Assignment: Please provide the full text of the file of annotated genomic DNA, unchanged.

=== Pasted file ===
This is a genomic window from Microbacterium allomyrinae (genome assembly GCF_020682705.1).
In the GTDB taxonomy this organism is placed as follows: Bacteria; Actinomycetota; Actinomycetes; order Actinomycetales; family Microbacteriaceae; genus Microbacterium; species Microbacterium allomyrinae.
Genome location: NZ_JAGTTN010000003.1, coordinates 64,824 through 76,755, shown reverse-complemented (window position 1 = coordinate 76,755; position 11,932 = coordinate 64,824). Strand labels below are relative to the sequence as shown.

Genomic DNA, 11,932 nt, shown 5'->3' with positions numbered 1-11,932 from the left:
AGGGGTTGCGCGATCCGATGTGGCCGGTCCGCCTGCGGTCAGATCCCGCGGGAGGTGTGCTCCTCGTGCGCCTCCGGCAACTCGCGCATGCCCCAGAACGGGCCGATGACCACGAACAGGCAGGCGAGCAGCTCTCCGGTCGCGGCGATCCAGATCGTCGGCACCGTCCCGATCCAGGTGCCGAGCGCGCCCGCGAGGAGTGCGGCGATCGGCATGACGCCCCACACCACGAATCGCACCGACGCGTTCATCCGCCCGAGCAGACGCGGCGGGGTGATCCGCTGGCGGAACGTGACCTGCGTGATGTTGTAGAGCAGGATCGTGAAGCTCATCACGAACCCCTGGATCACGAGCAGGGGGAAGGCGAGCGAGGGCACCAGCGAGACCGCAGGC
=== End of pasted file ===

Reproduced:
This is a genomic window from Microbacterium allomyrinae (genome assembly GCF_020682705.1).
In the GTDB taxonomy this organism is placed as follows: Bacteria; Actinomycetota; Actinomycetes; order Actinomycetales; family Microbacteriaceae; genus Microbacterium; species Microbacterium allomyrinae.
Genome location: NZ_JAGTTN010000003.1, coordinates 64,824 through 76,755, shown reverse-complemented (window position 1 = coordinate 76,755; position 11,932 = coordinate 64,824). Strand labels below are relative to the sequence as shown.

Genomic DNA, 11,932 nt, shown 5'->3' with positions numbered 1-11,932 from the left:
AGGGGTTGCGCGATCCGATGTGGCCGGTCCGCCTGCGGTCAGATCCCGCGGGAGGTGTGCTCCTCGTGCGCCTCCGGCAACTCGCGCATGCCCCAGAACGGGCCGATGACCACGAACAGGCAGGCGAGCAGCTCTCCGGTCGCGGCGATCCAGATCGTCGGCACCGTCCCGATCCAGGTGCCGAGCGCGCCCGCGAGGAGTGCGGCGATCGGCATGACGCCCCACACCACGAATCGCACCGACGCGTTCATCCGCCCGAGCAGACGCGGCGGGGTGATCCGCTGGCGGAACGTGACCTGCGTGATGTTGTAGAGCAGGATCGTGAAGCTCATCACGAACCCCTGGATCACGAGCAGGGGGAAGGCGAGCGAGGGCACCAGCGAGACCGCAGGC